[FoRK] kalman filters
sdw at lig.net
Tue May 12 16:39:26 PDT 2009
I want to solve a similar problem soon.
Damien Morton wrote:
> Struggling with a problem.
> I have an 3-axis accelerometer device held in a person's hand.
> I am trying to write code which will roughly measure the trajectory of
> the device as it is swung through a fishing rod casting motion.
> Apparently the distance of a cast is >80% dependant on the peak
> angular rate. The algorithm should then estimate that peak rate, while
> having a limited ability to be fooled as to the casting
> First thought on estimation is to look at the "outward" acceleration
> of the device as it is swung through an arc. Trouble is, this can be
> fooled by holding the device upside down and letting gravity to the
> Second thought is to integrate the forward acceleration to get an
> approximate velocity along the casting arc, and then based on an
> estimated radius of that arc, compute the centrifugal force and
> compare that with the "outward" measured acceleration. My worry here
> is that the direction of gravity (in the frame of the device) is
> changing over the length of the arc.
> Third thought is to integrate the "forward" acceleration to give a
> forward velocity estimate, and integrate again to give a distance
> travelled estimate. Use the distance estimate to place us on the arc
> and compute the gravity vector, and use the velocity estimate to
> compute an estimate of centrifugal force (based on an estimate of the
> arc's radius), which is correlated with the "outward" force. This
> approach seems to me to have too much estimating going on to produce
> reasonable results.
The acceleration is given in 3D. You get a series of vectors that allow
you to fit an arc. Too bad the Wiimote, and I think the iPhone don't
seem to have gyros in addition to the MEMS accelerometers. The iPhone
should also have a compass.
Just looking at the Wiimote as an example:
> ADXL330 in a Wii remote
> Coordinate system used by Wii Remote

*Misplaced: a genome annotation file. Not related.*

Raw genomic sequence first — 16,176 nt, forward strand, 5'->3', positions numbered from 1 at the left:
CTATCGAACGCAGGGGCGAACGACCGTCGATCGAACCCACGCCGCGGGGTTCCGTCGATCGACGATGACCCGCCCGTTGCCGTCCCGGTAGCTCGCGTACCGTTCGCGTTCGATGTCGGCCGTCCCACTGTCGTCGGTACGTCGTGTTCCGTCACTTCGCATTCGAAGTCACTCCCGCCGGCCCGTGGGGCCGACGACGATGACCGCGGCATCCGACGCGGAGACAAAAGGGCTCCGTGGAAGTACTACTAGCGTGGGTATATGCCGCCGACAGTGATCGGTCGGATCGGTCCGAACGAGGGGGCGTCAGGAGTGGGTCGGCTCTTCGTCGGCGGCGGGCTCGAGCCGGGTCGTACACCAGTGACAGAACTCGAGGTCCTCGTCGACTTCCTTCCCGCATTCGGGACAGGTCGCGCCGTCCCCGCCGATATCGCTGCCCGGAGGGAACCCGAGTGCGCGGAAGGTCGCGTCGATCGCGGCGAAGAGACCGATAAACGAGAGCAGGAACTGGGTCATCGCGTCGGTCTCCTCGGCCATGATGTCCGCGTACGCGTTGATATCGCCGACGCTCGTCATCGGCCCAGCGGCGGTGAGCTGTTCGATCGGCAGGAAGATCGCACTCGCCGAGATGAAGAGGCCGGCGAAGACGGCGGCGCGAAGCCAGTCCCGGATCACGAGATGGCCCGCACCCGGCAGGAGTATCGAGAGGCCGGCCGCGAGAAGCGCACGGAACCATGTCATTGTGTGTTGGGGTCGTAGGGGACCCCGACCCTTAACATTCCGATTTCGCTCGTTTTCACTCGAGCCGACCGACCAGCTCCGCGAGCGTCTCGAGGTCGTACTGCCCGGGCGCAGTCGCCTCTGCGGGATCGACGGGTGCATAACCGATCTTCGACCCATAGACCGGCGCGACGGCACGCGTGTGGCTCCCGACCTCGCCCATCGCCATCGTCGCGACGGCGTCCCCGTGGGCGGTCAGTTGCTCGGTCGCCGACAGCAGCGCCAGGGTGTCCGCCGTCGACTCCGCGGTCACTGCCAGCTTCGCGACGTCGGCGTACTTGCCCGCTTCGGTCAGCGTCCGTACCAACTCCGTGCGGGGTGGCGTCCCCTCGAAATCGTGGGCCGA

> The Wii Remote includes a three-axis linear accelerometer located on
> the top suface of the circuit board, slightly left of the large A
> button. The integrated circuit is the ADXL330 (data sheet),
> manufactured by Analog Devices. This device is physically rated to
> measure accelerations over a range of at least +/- 3g with 10%
> Since the accelerometer actually measures the force exerted by a set
> of small proof masses inside of it with respect to its enclosure, the
> accelerometer measures linear acceleration in a free fall frame of
> reference. If the Wii Remote is in free fall, it will report zero
> acceleration. At rest, it will report an upward acceleration (+Z, when
> horizontal) equal to the acceleration due to gravity, g (approximately
> 9.8 m/s²) but in the opposite direction. This fact can be used to
> derive tilt from the acceleration outputs when the Wii Remote is
> reasonably still.
> XX, YY, and ZZ are unsigned bytes representing the acceleration in
> each of the three axis, where zero acceleration is approximately 0x80.
> The coordinate system is shown in the diagram above (note that this is
> different from the coordinate system used by GlovePIE). Additionally,
> the BB BB Buttons bytes also include the LSBs of the acceleration
> values in the unused bits
So, a series of acceleration points at certain time steps allows
integration to a set of fixed points in space.
This talks about it but doesn't solve it completely:
According to this a Kalman filter won't help when you only have a single
Good demo of a Kalman filter for gyro+accel:
Partially helpful. Note that you cannot fly properly without either a
gyro or ground vision.
> Fourth thought is to create a simulated robot arm, and use inverse
> kinematics to torque the joints to match the observed acceleration. I
> can simplify the problem to 2D, which will help. Getting really
> complicated here.
> I'm wondering if there might be a simpler way. In the end, all I want
> to do is take the accelerometer data and produce a value for casting
> velocity (I am assuming that the launch angle is perfect).
> Any suggestions welcome!
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